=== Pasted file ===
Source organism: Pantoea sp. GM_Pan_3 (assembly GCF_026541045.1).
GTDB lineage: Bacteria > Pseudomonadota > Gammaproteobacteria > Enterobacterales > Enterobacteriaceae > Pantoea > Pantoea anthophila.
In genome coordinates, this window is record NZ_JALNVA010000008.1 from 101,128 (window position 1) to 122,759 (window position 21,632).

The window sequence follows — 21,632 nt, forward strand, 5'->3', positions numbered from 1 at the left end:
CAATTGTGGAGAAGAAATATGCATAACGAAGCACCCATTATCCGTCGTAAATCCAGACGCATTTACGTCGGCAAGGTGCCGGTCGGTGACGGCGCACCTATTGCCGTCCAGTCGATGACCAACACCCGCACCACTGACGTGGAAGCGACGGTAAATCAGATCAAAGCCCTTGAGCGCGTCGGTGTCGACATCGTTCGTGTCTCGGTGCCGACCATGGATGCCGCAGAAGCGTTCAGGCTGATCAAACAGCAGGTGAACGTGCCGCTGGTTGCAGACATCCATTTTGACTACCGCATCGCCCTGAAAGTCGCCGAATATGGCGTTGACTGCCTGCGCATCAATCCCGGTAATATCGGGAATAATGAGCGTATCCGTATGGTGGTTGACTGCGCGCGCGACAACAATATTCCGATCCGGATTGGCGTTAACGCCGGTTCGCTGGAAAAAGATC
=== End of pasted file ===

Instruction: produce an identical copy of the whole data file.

Source organism: Pantoea sp. GM_Pan_3 (assembly GCF_026541045.1).
GTDB lineage: Bacteria > Pseudomonadota > Gammaproteobacteria > Enterobacterales > Enterobacteriaceae > Pantoea > Pantoea anthophila.
In genome coordinates, this window is record NZ_JALNVA010000008.1 from 101,128 (window position 1) to 122,759 (window position 21,632).

The window sequence follows — 21,632 nt, forward strand, 5'->3', positions numbered from 1 at the left end:
CAATTGTGGAGAAGAAATATGCATAACGAAGCACCCATTATCCGTCGTAAATCCAGACGCATTTACGTCGGCAAGGTGCCGGTCGGTGACGGCGCACCTATTGCCGTCCAGTCGATGACCAACACCCGCACCACTGACGTGGAAGCGACGGTAAATCAGATCAAAGCCCTTGAGCGCGTCGGTGTCGACATCGTTCGTGTCTCGGTGCCGACCATGGATGCCGCAGAAGCGTTCAGGCTGATCAAACAGCAGGTGAACGTGCCGCTGGTTGCAGACATCCATTTTGACTACCGCATCGCCCTGAAAGTCGCCGAATATGGCGTTGACTGCCTGCGCATCAATCCCGGTAATATCGGGAATAATGAGCGTATCCGTATGGTGGTTGACTGCGCGCGCGACAACAATATTCCGATCCGGATTGGCGTTAACGCCGGTTCGCTGGAAAAAGATC